I hope you found last week’s conversation about tactics that can generate online leads to be useful. Compared to in-person ways of finding prospects, the online methods I suggested: provide evidence of our credibility – while we share glimpses of our personality – to our desired audience – across the US (if not the world) – simultaneously – in less time – at less cost.
On to this week. How are you doing? Or maybe I should ask: How do your clients think you’re doing? You don’t know unless you ask. Because knowing what they want and then giving it to them is the easiest (if not the best) way to stand out.
And if you’re new here, welcome aboard. This is what we do!
Are you receiving more than one copy of my blog posts? If so, I apologize. It might be because you registered more than once with different email addresses … or because I screwed something up.
If you are getting a duplicate copy: 1) check what email addresses they’re coming to, 2) pick the email address where you want to stop delivery, and 3) click on unsubscribe. My feelings won’t be hurt.
This week’s topic builds on my post from two weeks ago, Being Different Is More Profitable Than Being Better and your emails that responded to that post.
Towards the end of the Being Different post, there were some suggested questions we could ask clients that could, in fact, help us be different than our competition. They were:
- Why did you choose us in the first place?
- Why do you stay with us?
- What do we do that others don’t?
- What could we be doing for you that we currently don’t?
Note the open-ended nature of the questions … and preferably ones that you would ask in person over coffee or a meal – where you pick up the tab in exchange for the feedback.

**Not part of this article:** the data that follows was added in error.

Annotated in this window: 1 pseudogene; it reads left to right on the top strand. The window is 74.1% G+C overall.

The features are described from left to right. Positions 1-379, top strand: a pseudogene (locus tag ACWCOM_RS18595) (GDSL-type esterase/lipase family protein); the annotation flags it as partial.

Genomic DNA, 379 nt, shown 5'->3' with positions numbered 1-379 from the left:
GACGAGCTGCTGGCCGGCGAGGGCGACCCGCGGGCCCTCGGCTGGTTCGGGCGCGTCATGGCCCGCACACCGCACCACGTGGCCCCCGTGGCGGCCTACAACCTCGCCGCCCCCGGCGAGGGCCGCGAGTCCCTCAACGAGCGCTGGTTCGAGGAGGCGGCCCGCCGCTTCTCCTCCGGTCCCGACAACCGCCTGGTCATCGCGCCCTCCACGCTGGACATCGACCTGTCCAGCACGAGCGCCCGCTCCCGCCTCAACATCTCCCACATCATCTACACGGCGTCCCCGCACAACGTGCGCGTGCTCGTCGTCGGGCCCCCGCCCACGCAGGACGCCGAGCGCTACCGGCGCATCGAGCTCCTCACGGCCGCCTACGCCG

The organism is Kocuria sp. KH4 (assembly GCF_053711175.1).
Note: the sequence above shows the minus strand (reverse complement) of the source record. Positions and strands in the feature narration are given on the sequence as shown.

Here are five questions to consider asking, some of which overlap the ones above … so it’s not like I’m asking you to, you know, ask almost ten questions.
Also, ambiguous responses like “you provide good service” are not acceptable. Gently force your clients to be specific with their answers and to provide examples, where possible.
#1 – How did you find me?
This is a great leadoff question. It’s not too invasive or thought-provoking. And it can give you insight as to which marketing channels are working for you and which ones aren’t.
#2 – Why did you hire me?
This goes right to the heart of the matter, doesn’t it? You’re asking for the one thing that tipped the scale in your favor, especially for first-time clients. Hopefully, the answer isn’t “price.”
#3 – Is there one thing I do better (than others you work with)?
This question might help you uncover the competitive advantage you didn’t even realize you had … something that truly differentiates you or your practice … and that translates into a tag line.
#4 – Is there one thing I could do to create a better experience for you?
If you’re looking to grow/build/improve your practice, ask about the one thing that your clients experience in the course of working with you that you could make better/easier/simpler.
#5 – Do you recommend me to others? Why or why not?
Yep, I saved the hardest question for last. This is the litmus test of your expertise, personality, and service. Will your client risk her reputation by recommending you to someone else? Why or why not?
I know, I know. You dread talking to clients about this stuff. But if you ask these questions, just the act of doing so might differentiate you from your competition from your client’s perspective.
So while your busy being comfortable, your client is thinking: Wait, you’re asking me for feedback?! About how you can improve?! You care what I think?! Holy cow, so few of the people I work with take the time. I’m gonna remember this.
And if you’re not landing a significant chunk of new business via referrals, these questions might tell you where to plug the holes in your leaking dike of professional service.
Reading that can help
Book Yourself Solid Illustrated: The Fastest, Easiest, and Most Reliable System for Getting More Clients Than You Can Handle Even if You Hate Marketing and Selling – I have the $33 paperback version because it includes tools and exercises.
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